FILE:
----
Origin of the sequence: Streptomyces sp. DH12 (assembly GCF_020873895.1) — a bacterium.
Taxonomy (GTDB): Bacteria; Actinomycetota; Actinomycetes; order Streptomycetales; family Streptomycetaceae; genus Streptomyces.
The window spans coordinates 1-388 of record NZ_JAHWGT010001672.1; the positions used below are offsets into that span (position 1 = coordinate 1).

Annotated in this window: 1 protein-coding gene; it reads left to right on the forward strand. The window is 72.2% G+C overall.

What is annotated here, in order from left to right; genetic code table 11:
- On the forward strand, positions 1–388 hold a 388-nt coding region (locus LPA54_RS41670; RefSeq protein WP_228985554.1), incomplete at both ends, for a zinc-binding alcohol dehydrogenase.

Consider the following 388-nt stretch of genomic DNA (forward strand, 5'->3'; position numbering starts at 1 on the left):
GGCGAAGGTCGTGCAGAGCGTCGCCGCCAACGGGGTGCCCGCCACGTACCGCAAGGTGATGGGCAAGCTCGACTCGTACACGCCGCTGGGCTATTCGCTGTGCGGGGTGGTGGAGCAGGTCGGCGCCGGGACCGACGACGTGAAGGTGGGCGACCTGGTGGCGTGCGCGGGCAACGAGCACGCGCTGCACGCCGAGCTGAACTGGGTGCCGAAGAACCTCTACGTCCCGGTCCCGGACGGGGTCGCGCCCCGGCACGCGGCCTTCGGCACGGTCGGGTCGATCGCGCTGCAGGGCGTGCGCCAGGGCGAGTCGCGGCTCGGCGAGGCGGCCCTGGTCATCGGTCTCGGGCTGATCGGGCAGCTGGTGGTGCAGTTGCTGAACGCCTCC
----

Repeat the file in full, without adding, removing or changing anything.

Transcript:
Origin of the sequence: Streptomyces sp. DH12 (assembly GCF_020873895.1) — a bacterium.
Taxonomy (GTDB): Bacteria; Actinomycetota; Actinomycetes; order Streptomycetales; family Streptomycetaceae; genus Streptomyces.
The window spans coordinates 1-388 of record NZ_JAHWGT010001672.1; the positions used below are offsets into that span (position 1 = coordinate 1).

Annotated in this window: 1 protein-coding gene; it reads left to right on the forward strand. The window is 72.2% G+C overall.

What is annotated here, in order from left to right; genetic code table 11:
- On the forward strand, positions 1–388 hold a 388-nt coding region (locus LPA54_RS41670; RefSeq protein WP_228985554.1), incomplete at both ends, for a zinc-binding alcohol dehydrogenase.

Consider the following 388-nt stretch of genomic DNA (forward strand, 5'->3'; position numbering starts at 1 on the left):
GGCGAAGGTCGTGCAGAGCGTCGCCGCCAACGGGGTGCCCGCCACGTACCGCAAGGTGATGGGCAAGCTCGACTCGTACACGCCGCTGGGCTATTCGCTGTGCGGGGTGGTGGAGCAGGTCGGCGCCGGGACCGACGACGTGAAGGTGGGCGACCTGGTGGCGTGCGCGGGCAACGAGCACGCGCTGCACGCCGAGCTGAACTGGGTGCCGAAGAACCTCTACGTCCCGGTCCCGGACGGGGTCGCGCCCCGGCACGCGGCCTTCGGCACGGTCGGGTCGATCGCGCTGCAGGGCGTGCGCCAGGGCGAGTCGCGGCTCGGCGAGGCGGCCCTGGTCATCGGTCTCGGGCTGATCGGGCAGCTGGTGGTGCAGTTGCTGAACGCCTCC